We Met The Man Who Lives In New York's Tiniest Apartment (Amazing Photos)
Grayson Altenberg's studio apartment in New York City measures in at less than 100 square feet — roughly the size of the average American bathroom.
When the Wisconsin native first relocated to the Big Apple last year, he moved into a standard-sized apartment that was affordable but far from his job as a restaurant chef. The daily commute left him with little time to explore the city, meet people, or pursue hobbies.
"This apartment is so small, you can't have three friends over at the same time; one of you will have to wait outside in the hall. It's so small you have to move the bed just to open and close the front door. It's so small you can't gain weight once you move in."
Not one to shy away from a challenge, Altenberg decided he was willing to forgo comfort for location (the apartment is two blocks from his job on the Upper West Side of Manhattan). He signed on the dotted line and moved in three months ago.
"I treat it like a hotel," Altenberg told me when I visited the 7-by-11-foot pad. "I'm only in here eight hours a day, and I mostly just use it to sleep and eat."
He went on to describe his daily routine — one that begins with a 1,500-calorie breakfast, complete with six eggs and some sweet potatoes. As I skeptically looked over at the small portable cooktop in the corner, he assured me that he managed to make it work, though washing dishes in the apartment's vanity sink proved tricky.
"I have a whole bird in the fridge. I gotta butcher this guy soon," he continued, pointing to a chicken that took up an entire shelf of his ultra-mini refrigerator.
Clearly a chef through and through, he showed no signs that he was letting the small space get in the way of his love of cooking. An expansive spice rack and hanging display of pots and pans were two of the apartment's focal points.
Once breakfast is done, Altenberg usually heads to the gym (hence the 1,500-calorie breakfast) then spends the rest of his time working and hanging out with friends around the city.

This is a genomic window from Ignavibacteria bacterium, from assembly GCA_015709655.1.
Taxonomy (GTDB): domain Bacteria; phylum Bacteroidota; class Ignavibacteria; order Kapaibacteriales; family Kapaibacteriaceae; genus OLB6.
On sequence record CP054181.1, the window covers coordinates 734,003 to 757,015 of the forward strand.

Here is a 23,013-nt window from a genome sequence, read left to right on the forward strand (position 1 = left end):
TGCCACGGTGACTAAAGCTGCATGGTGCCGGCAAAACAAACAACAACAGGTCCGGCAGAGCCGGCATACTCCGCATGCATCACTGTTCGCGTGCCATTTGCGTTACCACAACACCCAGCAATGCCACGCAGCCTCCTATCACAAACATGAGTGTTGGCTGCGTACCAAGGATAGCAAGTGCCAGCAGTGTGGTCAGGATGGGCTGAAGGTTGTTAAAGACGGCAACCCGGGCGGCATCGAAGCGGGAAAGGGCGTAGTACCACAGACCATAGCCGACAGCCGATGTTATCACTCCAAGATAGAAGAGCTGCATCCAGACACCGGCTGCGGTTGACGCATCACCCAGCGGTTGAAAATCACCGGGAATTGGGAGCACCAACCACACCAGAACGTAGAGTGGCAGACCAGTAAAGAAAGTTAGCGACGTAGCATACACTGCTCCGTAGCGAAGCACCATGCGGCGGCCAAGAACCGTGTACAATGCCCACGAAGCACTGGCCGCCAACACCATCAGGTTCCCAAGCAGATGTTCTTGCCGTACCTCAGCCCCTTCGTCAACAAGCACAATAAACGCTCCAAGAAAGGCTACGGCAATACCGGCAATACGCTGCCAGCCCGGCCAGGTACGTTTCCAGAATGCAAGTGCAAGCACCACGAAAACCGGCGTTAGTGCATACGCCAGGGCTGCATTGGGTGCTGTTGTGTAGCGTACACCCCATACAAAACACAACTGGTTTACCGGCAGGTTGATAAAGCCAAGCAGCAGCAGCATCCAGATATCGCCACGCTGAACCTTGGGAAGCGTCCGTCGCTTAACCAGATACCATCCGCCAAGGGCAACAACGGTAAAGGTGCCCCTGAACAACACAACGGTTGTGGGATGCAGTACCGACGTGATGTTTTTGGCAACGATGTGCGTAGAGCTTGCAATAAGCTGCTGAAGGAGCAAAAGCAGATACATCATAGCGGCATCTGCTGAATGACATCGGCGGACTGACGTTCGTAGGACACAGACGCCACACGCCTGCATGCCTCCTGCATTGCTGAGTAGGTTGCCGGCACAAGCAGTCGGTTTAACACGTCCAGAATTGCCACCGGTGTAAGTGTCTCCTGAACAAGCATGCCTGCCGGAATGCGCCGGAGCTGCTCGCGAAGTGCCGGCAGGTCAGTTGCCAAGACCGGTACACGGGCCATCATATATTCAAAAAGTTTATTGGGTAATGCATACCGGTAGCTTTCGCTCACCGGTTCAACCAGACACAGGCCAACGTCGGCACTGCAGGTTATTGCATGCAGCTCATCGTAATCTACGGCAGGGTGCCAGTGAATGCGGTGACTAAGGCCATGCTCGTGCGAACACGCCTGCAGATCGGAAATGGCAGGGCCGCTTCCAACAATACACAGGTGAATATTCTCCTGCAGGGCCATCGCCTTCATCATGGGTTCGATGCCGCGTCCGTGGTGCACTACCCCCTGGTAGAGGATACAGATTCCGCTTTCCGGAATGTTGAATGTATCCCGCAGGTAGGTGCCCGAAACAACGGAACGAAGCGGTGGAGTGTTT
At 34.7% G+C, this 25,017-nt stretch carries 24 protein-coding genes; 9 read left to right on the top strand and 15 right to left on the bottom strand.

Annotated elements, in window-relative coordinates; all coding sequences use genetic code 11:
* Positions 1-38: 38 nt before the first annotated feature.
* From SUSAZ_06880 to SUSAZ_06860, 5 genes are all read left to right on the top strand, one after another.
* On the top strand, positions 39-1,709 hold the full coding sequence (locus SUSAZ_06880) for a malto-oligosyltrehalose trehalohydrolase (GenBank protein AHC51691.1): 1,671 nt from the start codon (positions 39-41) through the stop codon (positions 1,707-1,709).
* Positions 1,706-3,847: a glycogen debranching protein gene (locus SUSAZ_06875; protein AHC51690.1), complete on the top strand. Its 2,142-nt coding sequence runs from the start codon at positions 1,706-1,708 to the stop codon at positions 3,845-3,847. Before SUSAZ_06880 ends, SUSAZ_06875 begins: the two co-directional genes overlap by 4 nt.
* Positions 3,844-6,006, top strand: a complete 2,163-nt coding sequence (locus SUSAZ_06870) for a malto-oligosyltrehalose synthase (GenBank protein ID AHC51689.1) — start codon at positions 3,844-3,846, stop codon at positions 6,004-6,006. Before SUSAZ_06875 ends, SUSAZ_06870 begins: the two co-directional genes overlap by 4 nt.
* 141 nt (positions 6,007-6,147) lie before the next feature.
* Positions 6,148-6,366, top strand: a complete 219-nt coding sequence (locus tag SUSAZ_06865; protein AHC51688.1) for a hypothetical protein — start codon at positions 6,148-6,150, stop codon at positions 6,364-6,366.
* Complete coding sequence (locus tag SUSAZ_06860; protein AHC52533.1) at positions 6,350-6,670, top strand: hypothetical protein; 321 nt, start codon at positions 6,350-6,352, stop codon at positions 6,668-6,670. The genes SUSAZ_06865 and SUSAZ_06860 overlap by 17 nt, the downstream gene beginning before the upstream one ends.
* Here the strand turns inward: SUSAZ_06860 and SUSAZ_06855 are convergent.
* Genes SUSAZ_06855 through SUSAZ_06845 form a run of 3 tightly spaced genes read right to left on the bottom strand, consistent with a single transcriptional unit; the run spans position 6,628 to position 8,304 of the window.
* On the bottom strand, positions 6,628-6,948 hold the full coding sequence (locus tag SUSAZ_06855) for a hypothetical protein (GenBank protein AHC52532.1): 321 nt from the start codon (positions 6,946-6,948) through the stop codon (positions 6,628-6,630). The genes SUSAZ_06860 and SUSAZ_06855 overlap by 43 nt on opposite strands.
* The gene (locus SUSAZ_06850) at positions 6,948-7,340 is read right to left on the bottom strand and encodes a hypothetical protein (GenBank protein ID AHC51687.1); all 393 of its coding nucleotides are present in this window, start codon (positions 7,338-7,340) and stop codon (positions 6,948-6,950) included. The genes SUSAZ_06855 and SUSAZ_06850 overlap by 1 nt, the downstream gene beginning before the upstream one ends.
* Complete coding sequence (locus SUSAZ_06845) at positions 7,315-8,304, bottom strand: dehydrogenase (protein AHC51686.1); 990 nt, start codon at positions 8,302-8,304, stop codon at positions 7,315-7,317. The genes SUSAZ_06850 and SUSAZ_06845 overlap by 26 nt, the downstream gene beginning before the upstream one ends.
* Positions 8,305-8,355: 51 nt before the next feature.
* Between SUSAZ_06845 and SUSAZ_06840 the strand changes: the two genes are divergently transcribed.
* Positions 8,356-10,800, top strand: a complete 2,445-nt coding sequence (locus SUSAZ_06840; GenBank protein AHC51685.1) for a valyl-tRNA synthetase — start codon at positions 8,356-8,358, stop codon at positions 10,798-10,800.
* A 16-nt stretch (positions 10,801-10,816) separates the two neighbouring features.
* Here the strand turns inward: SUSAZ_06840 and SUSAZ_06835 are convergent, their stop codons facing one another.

"When I first moved into this place, I had to create a new definition of home," he told me.
A self-identified homebody who loved organizing social gatherings and entertaining friends and family in Wisconsin, Altenberg obviously doesn't play the role of host much anymore. Instead, living in a small space has encouraged him to constantly explore new places and he's learned to call the entire city his home.
Though New York's tiniest apartment has come with its fair share of challenges — it's nearly impossible to maneuver through the space without knocking into something, and Altenberg has inadvertently made entire shelves collapse just by reaching for his coat rack — it's had its perks, too. Ultimately, Altenberg feels like he's upgraded his life by downgrading his square footage.
He edited down his material belongings to fit in two boxes before move-in, and he's embraced the freedom that comes with such minimalism.
"I have hardly anything to take care of — I'm responsible for so little and I love that," he explained. In a city so consumed with material wealth, it was refreshing to see someone completely unencumbered with "stuff."
Not to mention, his smaller space means a smaller rent. He pays about half of the $2,108 that a typical Manhattan studio goes for these days but still enjoys the benefit of living right in the middle of the city. He knows he'll eventually move on to something bigger, but for now he's content where he is and isn't wanting more.
Though, he admits, it would be nice to be able to have people over every once in a while.
As I left, Grayson told me that his dad was coming into town for a visit that weekend — he got him a hotel room.
Photos courtesy of the author